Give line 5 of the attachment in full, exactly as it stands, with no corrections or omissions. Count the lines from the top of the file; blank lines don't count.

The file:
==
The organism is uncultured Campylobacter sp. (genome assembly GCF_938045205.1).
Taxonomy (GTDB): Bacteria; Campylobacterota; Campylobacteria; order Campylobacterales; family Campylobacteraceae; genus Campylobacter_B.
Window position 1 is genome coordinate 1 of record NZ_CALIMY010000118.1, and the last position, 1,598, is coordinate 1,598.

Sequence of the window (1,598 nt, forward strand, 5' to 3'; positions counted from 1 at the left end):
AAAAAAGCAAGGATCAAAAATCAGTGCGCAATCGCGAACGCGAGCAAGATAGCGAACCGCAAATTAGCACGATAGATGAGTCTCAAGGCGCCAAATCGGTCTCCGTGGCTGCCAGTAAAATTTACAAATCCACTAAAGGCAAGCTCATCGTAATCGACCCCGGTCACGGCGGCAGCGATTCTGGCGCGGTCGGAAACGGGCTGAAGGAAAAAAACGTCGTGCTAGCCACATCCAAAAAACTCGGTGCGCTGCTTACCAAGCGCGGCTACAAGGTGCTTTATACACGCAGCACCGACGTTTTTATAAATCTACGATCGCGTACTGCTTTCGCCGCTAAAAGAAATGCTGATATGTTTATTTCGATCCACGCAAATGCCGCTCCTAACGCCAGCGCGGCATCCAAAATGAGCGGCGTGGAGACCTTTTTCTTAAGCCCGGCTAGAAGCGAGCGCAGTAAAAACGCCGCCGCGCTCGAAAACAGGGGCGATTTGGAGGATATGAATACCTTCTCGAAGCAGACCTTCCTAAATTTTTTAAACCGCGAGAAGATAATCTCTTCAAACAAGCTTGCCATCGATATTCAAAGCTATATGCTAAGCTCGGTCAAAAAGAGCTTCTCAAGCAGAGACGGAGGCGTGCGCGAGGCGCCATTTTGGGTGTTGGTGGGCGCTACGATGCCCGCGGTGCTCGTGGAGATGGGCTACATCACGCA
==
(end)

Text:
AAAAAAGCAAGGATCAAAAATCAGTGCGCAATCGCGAACGCGAGCAAGATAGCGAACCGCAAATTAGCACGATAGATGAGTCTCAAGGCGCCAAATCGGTCTCCGTGGCTGCCAGTAAAATTTACAAATCCACTAAAGGCAAGCTCATCGTAATCGACCCCGGTCACGGCGGCAGCGATTCTGGCGCGGTCGGAAACGGGCTGAAGGAAAAAAACGTCGTGCTAGCCACATCCAAAAAACTCGGTGCGCTGCTTACCAAGCGCGGCTACAAGGTGCTTTATACACGCAGCACCGACGTTTTTATAAATCTACGATCGCGTACTGCTTTCGCCGCTAAAAGAAATGCTGATATGTTTATTTCGATCCACGCAAATGCCGCTCCTAACGCCAGCGCGGCATCCAAAATGAGCGGCGTGGAGACCTTTTTCTTAAGCCCGGCTAGAAGCGAGCGCAGTAAAAACGCCGCCGCGCTCGAAAACAGGGGCGATTTGGAGGATATGAATACCTTCTCGAAGCAGACCTTCCTAAATTTTTTAAACCGCGAGAAGATAATCTCTTCAAACAAGCTTGCCATCGATATTCAAAGCTATATGCTAAGCTCGGTCAAAAAGAGCTTCTCAAGCAGAGACGGAGGCGTGCGCGAGGCGCCATTTTGGGTGTTGGTGGGCGCTACGATGCCCGCGGTGCTCGTGGAGATGGGCTACATCACGCA